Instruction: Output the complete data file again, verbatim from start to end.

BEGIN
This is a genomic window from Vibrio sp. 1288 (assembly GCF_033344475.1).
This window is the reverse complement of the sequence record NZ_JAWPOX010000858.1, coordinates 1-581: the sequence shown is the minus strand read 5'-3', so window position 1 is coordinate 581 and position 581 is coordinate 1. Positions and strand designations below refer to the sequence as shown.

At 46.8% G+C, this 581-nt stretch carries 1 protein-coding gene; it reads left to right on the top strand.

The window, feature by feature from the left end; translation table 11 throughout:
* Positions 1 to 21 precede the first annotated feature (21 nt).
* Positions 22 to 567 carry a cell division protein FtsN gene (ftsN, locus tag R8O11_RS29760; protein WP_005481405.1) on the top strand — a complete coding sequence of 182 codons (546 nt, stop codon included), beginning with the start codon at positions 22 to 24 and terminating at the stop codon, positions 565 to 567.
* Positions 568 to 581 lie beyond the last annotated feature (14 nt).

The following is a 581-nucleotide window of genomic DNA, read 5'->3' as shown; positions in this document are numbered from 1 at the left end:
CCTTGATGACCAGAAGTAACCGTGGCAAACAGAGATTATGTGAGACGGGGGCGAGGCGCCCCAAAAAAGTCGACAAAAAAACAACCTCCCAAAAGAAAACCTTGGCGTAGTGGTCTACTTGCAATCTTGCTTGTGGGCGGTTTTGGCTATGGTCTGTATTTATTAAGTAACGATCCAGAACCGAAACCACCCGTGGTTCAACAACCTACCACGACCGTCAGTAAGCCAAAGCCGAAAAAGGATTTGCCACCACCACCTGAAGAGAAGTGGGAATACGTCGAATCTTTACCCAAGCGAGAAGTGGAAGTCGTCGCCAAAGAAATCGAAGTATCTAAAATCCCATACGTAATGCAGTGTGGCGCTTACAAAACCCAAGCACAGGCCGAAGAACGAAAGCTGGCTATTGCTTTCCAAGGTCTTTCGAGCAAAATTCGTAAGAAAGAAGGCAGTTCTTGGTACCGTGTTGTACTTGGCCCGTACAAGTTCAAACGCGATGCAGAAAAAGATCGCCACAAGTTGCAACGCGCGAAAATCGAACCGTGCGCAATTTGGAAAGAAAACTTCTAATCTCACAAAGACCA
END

This is a genomic window from Vibrio sp. 1288 (assembly GCF_033344475.1).
This window is the reverse complement of the sequence record NZ_JAWPOX010000858.1, coordinates 1-581: the sequence shown is the minus strand read 5'-3', so window position 1 is coordinate 581 and position 581 is coordinate 1. Positions and strand designations below refer to the sequence as shown.

At 46.8% G+C, this 581-nt stretch carries 1 protein-coding gene; it reads left to right on the top strand.

The window, feature by feature from the left end; translation table 11 throughout:
* Positions 1 to 21 precede the first annotated feature (21 nt).
* Positions 22 to 567 carry a cell division protein FtsN gene (ftsN, locus tag R8O11_RS29760; protein WP_005481405.1) on the top strand — a complete coding sequence of 182 codons (546 nt, stop codon included), beginning with the start codon at positions 22 to 24 and terminating at the stop codon, positions 565 to 567.
* Positions 568 to 581 lie beyond the last annotated feature (14 nt).

The following is a 581-nucleotide window of genomic DNA, read 5'->3' as shown; positions in this document are numbered from 1 at the left end:
CCTTGATGACCAGAAGTAACCGTGGCAAACAGAGATTATGTGAGACGGGGGCGAGGCGCCCCAAAAAAGTCGACAAAAAAACAACCTCCCAAAAGAAAACCTTGGCGTAGTGGTCTACTTGCAATCTTGCTTGTGGGCGGTTTTGGCTATGGTCTGTATTTATTAAGTAACGATCCAGAACCGAAACCACCCGTGGTTCAACAACCTACCACGACCGTCAGTAAGCCAAAGCCGAAAAAGGATTTGCCACCACCACCTGAAGAGAAGTGGGAATACGTCGAATCTTTACCCAAGCGAGAAGTGGAAGTCGTCGCCAAAGAAATCGAAGTATCTAAAATCCCATACGTAATGCAGTGTGGCGCTTACAAAACCCAAGCACAGGCCGAAGAACGAAAGCTGGCTATTGCTTTCCAAGGTCTTTCGAGCAAAATTCGTAAGAAAGAAGGCAGTTCTTGGTACCGTGTTGTACTTGGCCCGTACAAGTTCAAACGCGATGCAGAAAAAGATCGCCACAAGTTGCAACGCGCGAAAATCGAACCGTGCGCAATTTGGAAAGAAAACTTCTAATCTCACAAAGACCA